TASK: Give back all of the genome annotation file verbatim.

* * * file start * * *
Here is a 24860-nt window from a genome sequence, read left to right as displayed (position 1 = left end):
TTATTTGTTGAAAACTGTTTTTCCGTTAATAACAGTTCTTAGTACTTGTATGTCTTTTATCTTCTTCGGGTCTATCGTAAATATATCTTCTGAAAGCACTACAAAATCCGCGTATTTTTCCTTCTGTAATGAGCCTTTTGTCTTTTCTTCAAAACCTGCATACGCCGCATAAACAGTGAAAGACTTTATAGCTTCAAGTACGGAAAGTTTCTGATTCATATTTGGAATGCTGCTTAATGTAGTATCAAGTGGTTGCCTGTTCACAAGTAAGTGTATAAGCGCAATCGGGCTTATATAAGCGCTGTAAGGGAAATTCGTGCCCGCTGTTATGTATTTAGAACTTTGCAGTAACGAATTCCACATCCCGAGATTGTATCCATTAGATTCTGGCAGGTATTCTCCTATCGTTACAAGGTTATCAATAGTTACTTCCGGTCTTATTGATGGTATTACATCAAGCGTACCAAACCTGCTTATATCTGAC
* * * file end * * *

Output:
Here is a 24860-nt window from a genome sequence, read left to right as displayed (position 1 = left end):
TTATTTGTTGAAAACTGTTTTTCCGTTAATAACAGTTCTTAGTACTTGTATGTCTTTTATCTTCTTCGGGTCTATCGTAAATATATCTTCTGAAAGCACTACAAAATCCGCGTATTTTTCCTTCTGTAATGAGCCTTTTGTCTTTTCTTCAAAACCTGCATACGCCGCATAAACAGTGAAAGACTTTATAGCTTCAAGTACGGAAAGTTTCTGATTCATATTTGGAATGCTGCTTAATGTAGTATCAAGTGGTTGCCTGTTCACAAGTAAGTGTATAAGCGCAATCGGGCTTATATAAGCGCTGTAAGGGAAATTCGTGCCCGCTGTTATGTATTTAGAACTTTGCAGTAACGAATTCCACATCCCGAGATTGTATCCATTAGATTCTGGCAGGTATTCTCCTATCGTTACAAGGTTATCAATAGTTACTTCCGGTCTTATTGATGGTATTACATCAAGCGTACCAAACCTGCTTATATCTGAC